The CAQ wants to “anglicize Montreal”, according to St-Pierre Plamondon

The new leader of the Parti Québécois (PQ), Paul St-Pierre Plamondon, is worried about the “anglicization of Montreal”, a phenomenon accelerated in his eyes by the economic recovery advocated by the government.

This is what hinted at the lawyer, Thursday, after a meeting with his deputies in Quebec.

“PSPP” is particularly tackling projects to expand the Dawson College campus and to fit out the Royal-Victoria Hospital to accommodate a pavilion for the McGill University Health Center. Both are included in Bill 66 of the Coalition Avenir Québec, the new version of Bill 61.

Public funds to anglicize Montreal

The new “parliamentary leader” of the PQ, Pascal Bérubé, had also tabled a motion last week, motion which went in this direction.

“The CAQ is taking public funds as part of the economic recovery to anglicize Montreal,” Paul St-Pierre Plamondon said Thursday. He fears that “in 2021 we will have more CEGEP places in English than places in French in the Montreal region”.

The PQ leader proposes to cut funding to English institutions to curb the trend.

Jolin-Barrette, “lone warrior”?

Mr. St-Pierre Plamondon deplores that Quebec has two faces in the promotion of French. In August, when confronted with statistics on the loss of speed of French in the metropolis, the minister responsible for the French language, Simon Jolin-Barrette, pledged to table a plan “over the next few months”. for the French language.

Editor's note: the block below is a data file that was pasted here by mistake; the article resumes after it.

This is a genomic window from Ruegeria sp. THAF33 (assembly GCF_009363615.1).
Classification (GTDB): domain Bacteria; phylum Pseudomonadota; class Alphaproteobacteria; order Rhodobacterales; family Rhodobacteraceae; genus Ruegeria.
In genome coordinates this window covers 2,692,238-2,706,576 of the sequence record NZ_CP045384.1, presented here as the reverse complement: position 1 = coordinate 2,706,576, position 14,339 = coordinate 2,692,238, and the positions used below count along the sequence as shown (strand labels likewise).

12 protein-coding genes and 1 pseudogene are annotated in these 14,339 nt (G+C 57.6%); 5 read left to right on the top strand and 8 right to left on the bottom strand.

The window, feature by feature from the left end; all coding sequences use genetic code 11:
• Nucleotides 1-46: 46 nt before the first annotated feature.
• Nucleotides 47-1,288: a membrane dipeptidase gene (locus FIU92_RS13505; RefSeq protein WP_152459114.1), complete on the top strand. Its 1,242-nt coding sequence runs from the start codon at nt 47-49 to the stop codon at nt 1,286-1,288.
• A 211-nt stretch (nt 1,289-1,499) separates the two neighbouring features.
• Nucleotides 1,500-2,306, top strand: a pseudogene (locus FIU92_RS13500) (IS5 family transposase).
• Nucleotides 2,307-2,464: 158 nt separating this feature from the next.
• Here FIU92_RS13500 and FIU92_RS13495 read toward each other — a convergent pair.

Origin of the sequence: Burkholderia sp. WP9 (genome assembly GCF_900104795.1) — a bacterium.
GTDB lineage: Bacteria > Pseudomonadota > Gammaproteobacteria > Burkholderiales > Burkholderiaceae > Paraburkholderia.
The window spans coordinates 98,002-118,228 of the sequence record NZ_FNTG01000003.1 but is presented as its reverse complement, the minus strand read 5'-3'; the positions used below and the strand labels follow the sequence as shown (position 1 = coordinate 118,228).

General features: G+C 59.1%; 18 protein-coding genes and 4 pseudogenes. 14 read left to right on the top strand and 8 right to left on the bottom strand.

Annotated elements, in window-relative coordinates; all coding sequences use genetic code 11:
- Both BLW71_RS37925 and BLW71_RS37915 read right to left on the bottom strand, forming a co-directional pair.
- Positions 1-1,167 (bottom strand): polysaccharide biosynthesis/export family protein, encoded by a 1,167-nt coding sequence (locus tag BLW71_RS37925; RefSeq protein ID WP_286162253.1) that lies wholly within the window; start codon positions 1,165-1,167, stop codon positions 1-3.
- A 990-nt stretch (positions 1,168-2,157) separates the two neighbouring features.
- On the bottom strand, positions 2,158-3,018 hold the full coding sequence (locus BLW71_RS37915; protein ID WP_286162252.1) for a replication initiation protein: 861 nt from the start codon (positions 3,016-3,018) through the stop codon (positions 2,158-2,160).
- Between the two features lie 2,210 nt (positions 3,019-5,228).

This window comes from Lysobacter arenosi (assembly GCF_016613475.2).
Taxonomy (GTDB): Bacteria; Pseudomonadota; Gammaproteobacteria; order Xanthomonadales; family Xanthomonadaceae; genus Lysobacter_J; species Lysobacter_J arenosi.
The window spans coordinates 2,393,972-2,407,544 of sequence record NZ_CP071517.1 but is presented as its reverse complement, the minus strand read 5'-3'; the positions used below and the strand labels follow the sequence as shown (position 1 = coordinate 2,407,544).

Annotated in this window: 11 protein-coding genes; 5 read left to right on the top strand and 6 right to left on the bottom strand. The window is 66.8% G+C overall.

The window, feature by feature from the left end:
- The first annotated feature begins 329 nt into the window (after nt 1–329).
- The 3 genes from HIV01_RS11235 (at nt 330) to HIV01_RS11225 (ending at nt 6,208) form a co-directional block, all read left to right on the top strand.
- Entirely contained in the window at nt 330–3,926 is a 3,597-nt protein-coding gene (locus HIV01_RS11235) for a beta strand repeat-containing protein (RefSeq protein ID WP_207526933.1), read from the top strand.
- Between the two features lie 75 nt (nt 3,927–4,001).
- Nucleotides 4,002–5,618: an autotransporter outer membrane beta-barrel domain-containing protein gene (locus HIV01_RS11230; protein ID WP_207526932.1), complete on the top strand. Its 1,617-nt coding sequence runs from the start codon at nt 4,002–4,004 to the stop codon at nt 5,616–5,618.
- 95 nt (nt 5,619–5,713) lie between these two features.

“I salute the courage of Simon Jolin-Barrette,” said the new PQ leader on Thursday, “but it is clear that within the CAQ, he is a bit of what one might call a lone warrior. That is to say, he goes out alone, always on the same themes, and his government is doing exactly the opposite. “

Asked about his intentions in terms of defending the language of Molière, Mr. St-Pierre Plamondon did not go so far as to say that Bill 101 should be extended in CEGEPs. “I keep the door open, but this is not, at the moment, our position because we think that the funding allows us more flexibility,” he said.

PSPP should table its first motion as leader next week, through Pascal Bérubé. She will report on the “linguistic emergency” in Montreal.

About Victoria Smith

Victoria Smith who hails from Toronto, Canada currently runs this news portofolio who completed Masters in Political science from University of Toronto. She started her career with BBC then relocated to TorontoStar as senior political reporter. She is caring and hardworking.

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